I just returned from ASB Unplugged, a 1:1 school laptop conference hosted by the American School of Bombay in Mumbai, India. If you can imagine nearly 300 educators from international schools all across the world – all talking about technology integration and implementation, effective instruction, and empowering leadership within the context of 1:1 laptop programs – then you probably can guess what a great time I had. I was in charge of the leadership strand of the conference. Jamie Fath and Nick Sauers, whom many Iowa educators know from the Transitioning and Boot Camp training that CASTLE is doing with the School Administrators of Iowa, accompanied me. The conversations that the three of us had with the international educators were extraordinarily robust, meaningful, and insightful. My time in India sparked some thinking about educators and risk-taking…
Part 1: International educators are risk-takers
One of the things from the conference that resonated with me was the international educators’ willingness to take risks. If you’ve been teaching the same thing in the same school for the past 15 to 20 years, it may seem like a fairly big deal when someone then comes in and asks you to start integrating this technology stuff into your daily teaching practice in a meaningful way. On the other hand, if you’ve already packed up your entire family and headed off to work in Nairobi, Kenya – and then Caracas, Venezuela – and then Budapest, Hungary – and then Doha, Qatar – and then Shanghai, China – you’ve already taken the enormous risk of repeatedly uprooting your entire lifestyle and adjusting to a new school, city, and country. For international educators who already have proven themselves as risk-takers, being asked to pull technology into their educational practice may not seem as big a deal.
So I think one of the biggest assets these international schools have – even more than their globally-minded students and parents and their tremendous financial resources (tuition often is upward of $30,000 per student) – is that they have buildings full of educators who already have established themselves as risk-takers. It seems to me that a school full of people who are willing to try things – to ‘give it a go,’ if you will – is extraordinarily well-poised to be successful in a rapidly-changing climate such as that in which we now live. The challenge for those of us who don’t work in such schools is how we create this kind of learning climate within our own organizations.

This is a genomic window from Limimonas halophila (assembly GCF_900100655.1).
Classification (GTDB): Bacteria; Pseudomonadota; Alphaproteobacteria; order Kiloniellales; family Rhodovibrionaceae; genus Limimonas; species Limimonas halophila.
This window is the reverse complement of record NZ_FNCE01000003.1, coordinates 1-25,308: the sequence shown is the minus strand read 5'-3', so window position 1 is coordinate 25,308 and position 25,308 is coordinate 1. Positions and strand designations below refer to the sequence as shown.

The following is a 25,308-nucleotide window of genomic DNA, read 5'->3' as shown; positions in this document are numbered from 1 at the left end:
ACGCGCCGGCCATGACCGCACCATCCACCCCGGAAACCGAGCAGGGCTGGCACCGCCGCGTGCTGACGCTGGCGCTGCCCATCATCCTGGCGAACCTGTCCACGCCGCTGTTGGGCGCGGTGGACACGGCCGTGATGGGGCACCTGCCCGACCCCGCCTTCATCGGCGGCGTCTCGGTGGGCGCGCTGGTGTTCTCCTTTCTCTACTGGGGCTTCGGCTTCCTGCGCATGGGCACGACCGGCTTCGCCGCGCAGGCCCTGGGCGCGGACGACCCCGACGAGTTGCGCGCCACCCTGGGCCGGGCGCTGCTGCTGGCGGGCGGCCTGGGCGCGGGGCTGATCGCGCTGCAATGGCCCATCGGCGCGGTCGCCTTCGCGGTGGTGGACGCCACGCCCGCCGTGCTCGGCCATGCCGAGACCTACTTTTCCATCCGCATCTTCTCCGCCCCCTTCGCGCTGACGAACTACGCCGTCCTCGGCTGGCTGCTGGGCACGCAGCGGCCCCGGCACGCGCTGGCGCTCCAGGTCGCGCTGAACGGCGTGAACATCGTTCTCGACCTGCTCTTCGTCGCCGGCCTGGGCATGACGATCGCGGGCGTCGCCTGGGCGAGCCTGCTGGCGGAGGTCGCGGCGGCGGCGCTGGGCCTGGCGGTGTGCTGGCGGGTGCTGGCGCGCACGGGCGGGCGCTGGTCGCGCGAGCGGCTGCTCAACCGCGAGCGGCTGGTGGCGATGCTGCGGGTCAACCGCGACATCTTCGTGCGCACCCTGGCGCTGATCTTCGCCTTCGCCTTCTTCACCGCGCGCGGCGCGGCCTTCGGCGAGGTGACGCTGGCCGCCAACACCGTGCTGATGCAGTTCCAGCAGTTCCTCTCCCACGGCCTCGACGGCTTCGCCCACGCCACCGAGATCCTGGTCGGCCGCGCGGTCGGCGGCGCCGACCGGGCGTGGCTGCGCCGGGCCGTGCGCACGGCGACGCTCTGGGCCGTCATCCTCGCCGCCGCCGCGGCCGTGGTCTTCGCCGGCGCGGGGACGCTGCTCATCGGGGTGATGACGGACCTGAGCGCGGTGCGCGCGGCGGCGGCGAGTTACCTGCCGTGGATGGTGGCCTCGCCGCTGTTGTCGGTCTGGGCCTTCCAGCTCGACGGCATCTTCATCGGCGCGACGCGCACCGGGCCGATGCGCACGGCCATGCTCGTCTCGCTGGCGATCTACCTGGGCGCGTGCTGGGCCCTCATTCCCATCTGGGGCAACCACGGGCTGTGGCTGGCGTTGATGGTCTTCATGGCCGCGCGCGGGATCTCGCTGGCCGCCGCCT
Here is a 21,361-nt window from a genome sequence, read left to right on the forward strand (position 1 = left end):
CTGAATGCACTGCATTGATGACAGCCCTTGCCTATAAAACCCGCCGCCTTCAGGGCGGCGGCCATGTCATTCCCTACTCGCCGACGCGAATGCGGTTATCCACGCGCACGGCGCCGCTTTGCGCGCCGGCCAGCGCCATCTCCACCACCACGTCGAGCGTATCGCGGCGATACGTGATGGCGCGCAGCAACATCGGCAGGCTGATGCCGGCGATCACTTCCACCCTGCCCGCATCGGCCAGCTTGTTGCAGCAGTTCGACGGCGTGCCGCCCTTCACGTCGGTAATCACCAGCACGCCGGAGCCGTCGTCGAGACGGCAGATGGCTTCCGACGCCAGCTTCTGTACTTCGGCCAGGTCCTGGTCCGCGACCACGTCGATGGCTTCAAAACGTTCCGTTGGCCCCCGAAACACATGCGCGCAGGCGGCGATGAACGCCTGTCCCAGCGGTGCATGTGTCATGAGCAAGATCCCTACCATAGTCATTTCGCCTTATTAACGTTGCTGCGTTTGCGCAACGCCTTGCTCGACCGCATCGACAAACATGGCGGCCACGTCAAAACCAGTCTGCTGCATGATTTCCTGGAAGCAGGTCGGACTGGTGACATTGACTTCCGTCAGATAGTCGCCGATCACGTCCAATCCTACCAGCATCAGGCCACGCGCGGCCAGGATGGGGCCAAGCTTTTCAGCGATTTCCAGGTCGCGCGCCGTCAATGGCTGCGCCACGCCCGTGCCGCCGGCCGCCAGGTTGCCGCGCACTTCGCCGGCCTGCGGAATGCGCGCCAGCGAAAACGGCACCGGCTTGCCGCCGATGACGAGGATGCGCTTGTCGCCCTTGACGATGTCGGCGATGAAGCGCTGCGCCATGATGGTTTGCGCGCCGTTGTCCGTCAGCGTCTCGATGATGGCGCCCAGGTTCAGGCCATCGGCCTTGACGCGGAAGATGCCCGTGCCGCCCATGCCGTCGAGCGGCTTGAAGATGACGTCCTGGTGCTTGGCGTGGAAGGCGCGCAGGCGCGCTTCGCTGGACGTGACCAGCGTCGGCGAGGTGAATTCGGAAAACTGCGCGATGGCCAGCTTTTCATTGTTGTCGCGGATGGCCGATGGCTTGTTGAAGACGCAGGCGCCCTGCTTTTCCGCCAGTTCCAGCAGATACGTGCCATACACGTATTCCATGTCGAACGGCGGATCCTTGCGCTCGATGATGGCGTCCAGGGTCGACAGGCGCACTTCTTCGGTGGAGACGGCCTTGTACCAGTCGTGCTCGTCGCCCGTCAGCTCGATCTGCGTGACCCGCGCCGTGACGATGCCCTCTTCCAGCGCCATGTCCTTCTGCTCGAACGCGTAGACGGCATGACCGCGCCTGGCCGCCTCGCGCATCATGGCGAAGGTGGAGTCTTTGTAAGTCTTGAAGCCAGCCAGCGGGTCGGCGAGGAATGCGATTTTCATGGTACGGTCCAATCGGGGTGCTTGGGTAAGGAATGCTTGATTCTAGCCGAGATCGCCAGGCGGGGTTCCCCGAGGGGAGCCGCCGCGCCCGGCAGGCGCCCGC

Part 2: Wouldn’t Google’s CSI event be a good model for educators?
Google has an annual event called Crazy Search Ideas (CSI), for which employees bring their most offbeat ideas about Internet search to the table for vetting. This is a classic technique to foster innovative brainstorming. Why don’t schools do this? I’m sure that front-line educators have plenty of out-of-the-box ideas that might potentially be breakthroughs for school organizational and/or instructional logjams. Until we find ways to empower school employees’ risk-taking and innovation – and then scale successes to the larger school system – we’re never going to become the true learning organizations that we need to be.
Part 3: Assessing educators’ willingness to take risks
I’m working with an ISU honors Psychology student, Hana, to identify assessments of individuals’ proclivity to take risks. What we’d like to do is run some educators against the assessment(s) to see if they’re more likely to be high or low risk-takers. We may even do some comparative work where we also assess professionals in other industries. If your school or organization might be interested in participating in this project, please drop me a note in the next couple of weeks.
Right on…the number one challenge facing education today is not the budget it is the ‘will’ of the people (all of us not just teachers or just administrators) to be willing to change the way we’re preparing our students for their future…
Until the ‘will’ of the individuals, and then the group, changes we will continue to do a very good job of preparing our students to live in the 1980s…
We need to start over and build our educational system from the bottom up!!! Keep showing us the examples of how this is actually working in different parts of the state, the country and the world. It is possible!
I’m not going to disagree with you but I do need to clarify a few things.
You’re probably right saying that overseas educators are risk takers in a relative sense. After nine years overseas life seems so normal to me. I go to work every day, work lots of hours, try to manage the day to day stresses, enjoy time with my family, and then take exotic trips during the vacations. Doesn’t seem to risky to me, but then again, things are relative. I remember well the interviews with teaching candidates in NC when I asked the question, “Why do you want to work at our wonderful school?” All too frequently the answer was, “Because it’s closer to my home.”
Those of us at IB schools know all too well the Learner Profile where we strive to help students be “risk takers”.
There are two items that I need to comment on.
1. $30,000/year is the very high end of tuition at international schools around the world. I’ve been at two and they weren’t even close to that amount. With that said, we are relatively well resourced.
2. The overseas educators that you met at ASB are at schools that are moving ahead with one to one and they are the leaders in this area. In terms of technology and education, the ASB Unplugged attendees are not representative of the majority of overseas educators. There are many who are not enthusiastic about pulling technology into education.
It’s very interesting to look at others’ perspectives. I feel very fortunate that I have been able to experience working in an international environment. For me it just seems normal, and sometimes dull.